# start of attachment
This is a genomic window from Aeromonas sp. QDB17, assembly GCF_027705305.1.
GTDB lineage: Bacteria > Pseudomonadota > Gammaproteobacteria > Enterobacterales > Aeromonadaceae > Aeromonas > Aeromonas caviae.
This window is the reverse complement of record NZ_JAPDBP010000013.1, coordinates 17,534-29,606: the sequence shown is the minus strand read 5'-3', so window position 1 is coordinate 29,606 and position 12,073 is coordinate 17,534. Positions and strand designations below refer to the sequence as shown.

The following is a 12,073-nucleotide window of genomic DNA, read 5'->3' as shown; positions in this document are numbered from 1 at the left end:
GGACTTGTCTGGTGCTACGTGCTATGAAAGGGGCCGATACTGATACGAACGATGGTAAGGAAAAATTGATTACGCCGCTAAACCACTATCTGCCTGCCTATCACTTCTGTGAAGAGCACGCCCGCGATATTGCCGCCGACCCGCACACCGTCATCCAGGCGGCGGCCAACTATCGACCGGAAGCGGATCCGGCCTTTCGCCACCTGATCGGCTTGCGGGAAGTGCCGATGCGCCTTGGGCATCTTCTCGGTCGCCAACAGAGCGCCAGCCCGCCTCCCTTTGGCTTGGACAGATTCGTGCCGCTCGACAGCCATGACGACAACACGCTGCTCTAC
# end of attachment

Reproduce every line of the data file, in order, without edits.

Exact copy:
This is a genomic window from Aeromonas sp. QDB17, assembly GCF_027705305.1.
GTDB lineage: Bacteria > Pseudomonadota > Gammaproteobacteria > Enterobacterales > Aeromonadaceae > Aeromonas > Aeromonas caviae.
This window is the reverse complement of record NZ_JAPDBP010000013.1, coordinates 17,534-29,606: the sequence shown is the minus strand read 5'-3', so window position 1 is coordinate 29,606 and position 12,073 is coordinate 17,534. Positions and strand designations below refer to the sequence as shown.

The following is a 12,073-nucleotide window of genomic DNA, read 5'->3' as shown; positions in this document are numbered from 1 at the left end:
GGACTTGTCTGGTGCTACGTGCTATGAAAGGGGCCGATACTGATACGAACGATGGTAAGGAAAAATTGATTACGCCGCTAAACCACTATCTGCCTGCCTATCACTTCTGTGAAGAGCACGCCCGCGATATTGCCGCCGACCCGCACACCGTCATCCAGGCGGCGGCCAACTATCGACCGGAAGCGGATCCGGCCTTTCGCCACCTGATCGGCTTGCGGGAAGTGCCGATGCGCCTTGGGCATCTTCTCGGTCGCCAACAGAGCGCCAGCCCGCCTCCCTTTGGCTTGGACAGATTCGTGCCGCTCGACAGCCATGACGACAACACGCTGCTCTAC